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Anna Deavere Smith is an actress, playwright, teacher, and author. Her most recent play and film, Notes from the Field, looks at the vulnerability of youth, inequality, the criminal justice system, and contemporary activism. The New York Times named the stage version of Notes from the Field, among The Best Theater of 2016 and TIME magazine named it one of the Top 10 Plays of the year. HBO premiered the film version in February 2018.
Looking at current events from multiple points of view, Smith’s theater combines the journalistic technique of interviewing her subjects with the art of interpreting their words through performance. Plays include Fires In the Mirror, Twilight: Los Angeles, House Arrest, and Let Me Down Easy. Twilight: Los Angeles was nominated for two Tony Awards. Fires in the Mirror was runner-up for the Pulitzer Prize.
Smith co-stars on the new ABC / Shonda Rhimes series, “For the People.” She also appears on the hit ABC series “Black-ish.” She previously starred as Gloria Akalitus on Showtime’s “Nurse Jackie,” and the National Security Advisor on NBC’s “The West Wing. “Films include The American President, Rachel Getting Married, Philadelphia, Dave, Rent, and The Human Stain.
In 2012, President Obama awarded her the National Endowment for the Humanities Medal. She was the recipient of the prestigious 2013 Dorothy and Lillian Gish Prize for achievement in the arts. In 2015, she was named the Jefferson Lecturer, the nation’s highest honor in the humanities. She was the 2017 recipient of the Ridenhour Courage Prize. She was the 2017 recipient of the George Polk Career Award in Journalism.
Smith is the founding director of the Institute on the Arts and Civic Dialogue at New York University, where she is also University Professor at Tisch School of the Arts.
Born in the U.S. to immigrant parents from China, Amy Tan rejected her mother’s expectations that she become a doctor and concert pianist. She chose to write fiction instead. Her novels are The Joy Luck Club, The Kitchen God’s Wife, The Hundred Secret Senses, The Bonesetter’s Daughter, Saving Fish from Drowning, and Valley of Amazement, all New York Times bestsellers. She is the author of two memoirs, The Opposite of Fate and Where the Past Begins; two children’s books, The Moon Lady and Sagwa, The Chinese Siamese Cat; and numerous articles for magazines. Ms. Tan served as co-producer and co-screenwriter for the film adaptation of The Joy Luck Club and was creative consultant for Sagwa, the Emmy-nominated PBS television series for children. She wrote the libretto for the opera based on her novel The Bonesetter’s Daughter. With music composed by Stewart Wallace, the opera had its world premiere in 2008 at the San Francisco Opera. Tan is the subject of the American Masters documentary Amy Tan: Unintended Memoir which premiered at Sundance in 2021. In addition, she is an instructor of a MasterClass on Fiction, Memory, and Imagination.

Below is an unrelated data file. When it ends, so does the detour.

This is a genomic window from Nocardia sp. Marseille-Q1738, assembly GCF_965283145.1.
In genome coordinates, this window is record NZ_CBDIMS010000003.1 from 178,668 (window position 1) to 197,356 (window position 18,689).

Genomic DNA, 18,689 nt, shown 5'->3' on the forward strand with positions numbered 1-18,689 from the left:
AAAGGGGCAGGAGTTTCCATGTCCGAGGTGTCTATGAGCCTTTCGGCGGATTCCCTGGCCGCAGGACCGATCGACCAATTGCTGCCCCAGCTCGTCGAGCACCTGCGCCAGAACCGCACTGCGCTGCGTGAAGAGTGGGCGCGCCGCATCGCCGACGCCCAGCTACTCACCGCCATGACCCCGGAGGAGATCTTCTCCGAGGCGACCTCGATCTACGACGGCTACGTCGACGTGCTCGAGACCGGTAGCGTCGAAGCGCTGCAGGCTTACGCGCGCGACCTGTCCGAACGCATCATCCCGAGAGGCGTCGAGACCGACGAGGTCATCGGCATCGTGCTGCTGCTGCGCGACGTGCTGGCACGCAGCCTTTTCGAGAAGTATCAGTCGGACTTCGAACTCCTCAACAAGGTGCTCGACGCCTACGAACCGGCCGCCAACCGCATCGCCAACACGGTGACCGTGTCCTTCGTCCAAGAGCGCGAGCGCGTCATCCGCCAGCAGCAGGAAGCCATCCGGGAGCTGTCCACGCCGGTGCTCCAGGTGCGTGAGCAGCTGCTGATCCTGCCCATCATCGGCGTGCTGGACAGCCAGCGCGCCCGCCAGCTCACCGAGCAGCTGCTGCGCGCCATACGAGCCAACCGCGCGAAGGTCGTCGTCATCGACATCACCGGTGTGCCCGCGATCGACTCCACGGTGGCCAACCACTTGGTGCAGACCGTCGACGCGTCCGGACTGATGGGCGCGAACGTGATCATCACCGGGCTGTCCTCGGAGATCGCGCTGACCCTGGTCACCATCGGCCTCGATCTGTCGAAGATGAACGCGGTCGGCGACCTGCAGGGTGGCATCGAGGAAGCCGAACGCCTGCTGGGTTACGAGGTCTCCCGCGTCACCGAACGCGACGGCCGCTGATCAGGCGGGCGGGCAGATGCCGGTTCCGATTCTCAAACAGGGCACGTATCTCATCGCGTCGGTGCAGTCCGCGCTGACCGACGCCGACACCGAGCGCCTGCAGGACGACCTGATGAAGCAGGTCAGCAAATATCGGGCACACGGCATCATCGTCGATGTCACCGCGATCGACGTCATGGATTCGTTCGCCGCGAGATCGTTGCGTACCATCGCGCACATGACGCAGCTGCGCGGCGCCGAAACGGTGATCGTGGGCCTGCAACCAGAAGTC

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Lisa Teasley is the author of the novels Dive and Heat Signature, and the award-winning story collection, Glow in the Dark, published by Bloomsbury. Teasley is the writer and presenter of the BBC television documentary “High School Prom”; her essays, stories and poems have been much anthologized, appearing in publications and media such as National Public Radio, Washington Post, Los Angeles Times, Joyland, 7X7 LA and ZYZZYVA. An Editor-at-Large for Los Angeles Review of Books and a member of the LA Forum for Architecture and Urban Design, Lisa is also a visual artist who has exhibited widely.
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David L. Ulin is the author or editor of more than a dozen books, including Sidewalking: Coming to Terms with Los Angeles, which was shortlisted for the PEN/Diamonstein-Spielvogel Award for the Art of the Essay, and The Lost Art of Reading: Books and Resistance in a Troubled Time. He has received fellowships from the Guggenheim Foundation, the Lannan Foundation, and Black Mountain Institute at the University of Nevada, Las Vegas. The former book editor and book critic of the Los Angeles Times, he is an associate professor of English at the University of Southern California, where he edits the literary journal Air/Light. Most recently, he has edited Didion: The 1980s and 90s, for the Library of America.